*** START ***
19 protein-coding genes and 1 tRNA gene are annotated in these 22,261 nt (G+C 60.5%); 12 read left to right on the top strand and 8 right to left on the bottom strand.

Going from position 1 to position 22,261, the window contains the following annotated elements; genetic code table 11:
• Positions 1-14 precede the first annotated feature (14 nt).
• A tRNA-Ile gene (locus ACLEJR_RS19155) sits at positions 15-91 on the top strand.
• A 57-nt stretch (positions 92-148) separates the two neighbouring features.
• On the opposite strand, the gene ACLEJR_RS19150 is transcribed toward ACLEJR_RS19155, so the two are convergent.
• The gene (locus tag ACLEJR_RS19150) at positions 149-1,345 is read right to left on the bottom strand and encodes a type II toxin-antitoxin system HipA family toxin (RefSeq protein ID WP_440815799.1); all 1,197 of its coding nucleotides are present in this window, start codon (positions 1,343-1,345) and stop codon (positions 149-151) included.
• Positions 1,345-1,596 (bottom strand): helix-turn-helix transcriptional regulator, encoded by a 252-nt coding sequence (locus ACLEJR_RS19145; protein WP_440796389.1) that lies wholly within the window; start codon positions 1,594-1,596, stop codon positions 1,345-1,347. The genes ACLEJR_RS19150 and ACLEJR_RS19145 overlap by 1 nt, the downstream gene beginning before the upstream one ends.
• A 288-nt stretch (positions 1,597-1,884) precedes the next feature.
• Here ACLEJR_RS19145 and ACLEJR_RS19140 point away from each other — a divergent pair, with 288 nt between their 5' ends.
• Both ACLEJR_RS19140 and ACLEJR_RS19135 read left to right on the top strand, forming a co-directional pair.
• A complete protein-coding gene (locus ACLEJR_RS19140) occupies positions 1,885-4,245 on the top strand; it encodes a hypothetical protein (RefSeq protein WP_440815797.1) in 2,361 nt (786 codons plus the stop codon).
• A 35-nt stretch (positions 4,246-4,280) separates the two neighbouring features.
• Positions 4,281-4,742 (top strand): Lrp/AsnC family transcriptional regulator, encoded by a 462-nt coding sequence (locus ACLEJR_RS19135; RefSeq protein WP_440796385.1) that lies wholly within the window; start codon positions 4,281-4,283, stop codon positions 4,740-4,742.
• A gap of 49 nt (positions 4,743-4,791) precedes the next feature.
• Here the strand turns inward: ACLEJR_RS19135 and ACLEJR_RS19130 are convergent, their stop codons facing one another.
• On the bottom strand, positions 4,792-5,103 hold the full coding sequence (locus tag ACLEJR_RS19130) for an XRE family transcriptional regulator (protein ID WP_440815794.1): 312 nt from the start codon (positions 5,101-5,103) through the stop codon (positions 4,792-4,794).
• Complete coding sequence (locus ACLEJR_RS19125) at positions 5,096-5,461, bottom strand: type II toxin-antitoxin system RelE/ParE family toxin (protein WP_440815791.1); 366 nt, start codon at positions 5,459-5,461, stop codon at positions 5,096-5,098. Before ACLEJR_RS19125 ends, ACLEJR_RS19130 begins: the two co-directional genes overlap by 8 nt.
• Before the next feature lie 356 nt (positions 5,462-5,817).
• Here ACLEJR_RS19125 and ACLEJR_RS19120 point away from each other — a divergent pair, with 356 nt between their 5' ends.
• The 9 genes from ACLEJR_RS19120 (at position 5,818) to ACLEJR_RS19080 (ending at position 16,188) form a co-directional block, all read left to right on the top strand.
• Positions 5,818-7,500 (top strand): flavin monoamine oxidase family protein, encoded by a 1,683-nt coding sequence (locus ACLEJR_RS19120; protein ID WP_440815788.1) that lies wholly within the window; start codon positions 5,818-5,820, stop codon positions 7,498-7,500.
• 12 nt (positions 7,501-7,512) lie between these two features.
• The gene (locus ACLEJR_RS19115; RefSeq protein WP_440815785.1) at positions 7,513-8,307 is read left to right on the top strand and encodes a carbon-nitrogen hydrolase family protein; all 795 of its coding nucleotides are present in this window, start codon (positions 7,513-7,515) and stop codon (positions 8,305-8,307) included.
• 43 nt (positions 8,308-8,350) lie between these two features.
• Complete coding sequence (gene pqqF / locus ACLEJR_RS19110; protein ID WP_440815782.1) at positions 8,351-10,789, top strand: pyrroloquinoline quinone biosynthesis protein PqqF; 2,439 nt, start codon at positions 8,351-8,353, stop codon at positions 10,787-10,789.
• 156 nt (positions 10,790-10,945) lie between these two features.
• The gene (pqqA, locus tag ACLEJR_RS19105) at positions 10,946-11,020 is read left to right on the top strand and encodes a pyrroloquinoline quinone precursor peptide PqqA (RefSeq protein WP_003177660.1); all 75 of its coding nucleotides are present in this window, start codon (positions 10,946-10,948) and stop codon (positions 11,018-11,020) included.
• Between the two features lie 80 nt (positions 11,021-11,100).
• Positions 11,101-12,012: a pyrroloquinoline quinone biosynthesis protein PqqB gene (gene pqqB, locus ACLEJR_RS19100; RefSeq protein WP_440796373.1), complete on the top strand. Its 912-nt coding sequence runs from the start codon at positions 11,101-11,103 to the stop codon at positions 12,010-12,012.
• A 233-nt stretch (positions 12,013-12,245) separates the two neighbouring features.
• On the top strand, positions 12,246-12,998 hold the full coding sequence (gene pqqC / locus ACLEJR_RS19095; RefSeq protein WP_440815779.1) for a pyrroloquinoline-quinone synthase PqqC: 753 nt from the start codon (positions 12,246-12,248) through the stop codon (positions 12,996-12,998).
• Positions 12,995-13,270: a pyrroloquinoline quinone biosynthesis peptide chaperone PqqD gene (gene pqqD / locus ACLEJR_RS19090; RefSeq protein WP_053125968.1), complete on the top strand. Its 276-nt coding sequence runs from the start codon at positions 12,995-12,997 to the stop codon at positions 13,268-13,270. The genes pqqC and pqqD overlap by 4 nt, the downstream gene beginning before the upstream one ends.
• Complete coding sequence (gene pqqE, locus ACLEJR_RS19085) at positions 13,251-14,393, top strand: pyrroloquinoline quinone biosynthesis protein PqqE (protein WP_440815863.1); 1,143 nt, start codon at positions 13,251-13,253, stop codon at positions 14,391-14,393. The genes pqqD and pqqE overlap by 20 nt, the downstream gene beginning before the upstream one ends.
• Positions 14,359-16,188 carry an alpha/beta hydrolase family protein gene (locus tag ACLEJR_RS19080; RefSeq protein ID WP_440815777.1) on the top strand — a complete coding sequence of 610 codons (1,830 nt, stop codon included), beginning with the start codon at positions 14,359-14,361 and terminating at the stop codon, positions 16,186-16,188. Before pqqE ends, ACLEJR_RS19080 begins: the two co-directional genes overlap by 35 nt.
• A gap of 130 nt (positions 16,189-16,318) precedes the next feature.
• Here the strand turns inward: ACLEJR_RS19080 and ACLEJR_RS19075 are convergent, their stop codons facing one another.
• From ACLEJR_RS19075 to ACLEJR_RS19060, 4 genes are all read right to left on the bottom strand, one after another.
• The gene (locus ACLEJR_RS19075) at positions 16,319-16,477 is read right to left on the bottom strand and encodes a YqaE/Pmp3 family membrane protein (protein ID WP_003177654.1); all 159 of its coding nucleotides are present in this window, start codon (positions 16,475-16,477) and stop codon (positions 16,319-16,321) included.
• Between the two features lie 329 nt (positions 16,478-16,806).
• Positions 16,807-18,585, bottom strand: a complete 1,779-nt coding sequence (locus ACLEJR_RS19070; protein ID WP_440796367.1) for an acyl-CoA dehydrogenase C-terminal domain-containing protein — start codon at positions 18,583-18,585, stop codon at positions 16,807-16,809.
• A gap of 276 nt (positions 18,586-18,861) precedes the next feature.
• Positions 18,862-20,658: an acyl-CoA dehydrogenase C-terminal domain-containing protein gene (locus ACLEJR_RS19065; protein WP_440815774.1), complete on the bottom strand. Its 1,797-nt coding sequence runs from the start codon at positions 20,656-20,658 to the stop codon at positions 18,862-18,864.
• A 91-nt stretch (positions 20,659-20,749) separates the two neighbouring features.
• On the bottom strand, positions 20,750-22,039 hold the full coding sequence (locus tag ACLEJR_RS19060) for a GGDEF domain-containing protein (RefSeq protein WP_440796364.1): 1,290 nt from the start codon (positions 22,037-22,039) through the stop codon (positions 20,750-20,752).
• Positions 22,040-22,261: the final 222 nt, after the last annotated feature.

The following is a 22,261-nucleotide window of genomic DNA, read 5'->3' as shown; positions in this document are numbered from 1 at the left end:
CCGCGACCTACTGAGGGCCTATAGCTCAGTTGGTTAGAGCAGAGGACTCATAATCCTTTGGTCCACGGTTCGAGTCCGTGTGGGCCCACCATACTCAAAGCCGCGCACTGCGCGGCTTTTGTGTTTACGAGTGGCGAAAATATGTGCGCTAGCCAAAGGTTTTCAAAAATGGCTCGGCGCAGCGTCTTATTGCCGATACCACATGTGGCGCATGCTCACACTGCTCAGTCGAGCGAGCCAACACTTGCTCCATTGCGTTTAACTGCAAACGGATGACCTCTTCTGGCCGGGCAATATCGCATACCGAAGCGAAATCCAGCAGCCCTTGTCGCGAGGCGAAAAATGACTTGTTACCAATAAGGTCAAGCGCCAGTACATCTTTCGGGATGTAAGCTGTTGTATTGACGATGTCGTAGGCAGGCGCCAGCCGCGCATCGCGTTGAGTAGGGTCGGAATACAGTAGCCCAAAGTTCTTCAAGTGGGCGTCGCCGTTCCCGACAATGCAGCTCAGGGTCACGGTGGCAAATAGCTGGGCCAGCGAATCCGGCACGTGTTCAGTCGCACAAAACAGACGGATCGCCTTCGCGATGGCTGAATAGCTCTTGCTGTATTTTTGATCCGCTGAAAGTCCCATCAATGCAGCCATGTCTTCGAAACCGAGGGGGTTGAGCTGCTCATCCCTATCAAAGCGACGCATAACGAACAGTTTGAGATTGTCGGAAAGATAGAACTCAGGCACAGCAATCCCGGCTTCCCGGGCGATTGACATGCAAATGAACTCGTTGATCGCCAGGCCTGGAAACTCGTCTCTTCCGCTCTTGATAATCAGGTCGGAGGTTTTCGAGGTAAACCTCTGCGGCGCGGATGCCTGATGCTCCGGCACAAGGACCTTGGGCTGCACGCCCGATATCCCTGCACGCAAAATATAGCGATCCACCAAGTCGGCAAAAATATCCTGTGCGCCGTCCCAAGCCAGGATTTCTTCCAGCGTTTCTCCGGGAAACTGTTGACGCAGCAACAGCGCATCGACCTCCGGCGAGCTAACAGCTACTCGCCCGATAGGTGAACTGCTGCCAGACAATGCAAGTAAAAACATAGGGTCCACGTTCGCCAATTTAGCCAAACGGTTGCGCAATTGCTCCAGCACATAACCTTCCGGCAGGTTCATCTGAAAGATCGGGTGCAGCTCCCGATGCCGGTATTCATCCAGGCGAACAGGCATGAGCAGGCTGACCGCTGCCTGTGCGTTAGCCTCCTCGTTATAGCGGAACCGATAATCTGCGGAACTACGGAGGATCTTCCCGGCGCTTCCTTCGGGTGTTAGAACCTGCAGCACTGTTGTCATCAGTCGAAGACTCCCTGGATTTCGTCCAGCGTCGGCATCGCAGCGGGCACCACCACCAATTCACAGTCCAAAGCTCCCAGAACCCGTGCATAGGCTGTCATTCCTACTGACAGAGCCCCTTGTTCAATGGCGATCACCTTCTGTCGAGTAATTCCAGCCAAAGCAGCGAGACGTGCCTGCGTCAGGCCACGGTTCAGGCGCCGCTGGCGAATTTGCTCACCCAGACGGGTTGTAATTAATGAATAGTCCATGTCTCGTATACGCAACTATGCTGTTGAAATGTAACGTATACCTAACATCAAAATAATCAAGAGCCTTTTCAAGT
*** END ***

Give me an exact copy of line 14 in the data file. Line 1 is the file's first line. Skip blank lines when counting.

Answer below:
• Positions 4,281-4,742 (top strand): Lrp/AsnC family transcriptional regulator, encoded by a 462-nt coding sequence (locus ACLEJR_RS19135; RefSeq protein WP_440796385.1) that lies wholly within the window; start codon positions 4,281-4,283, stop codon positions 4,740-4,742.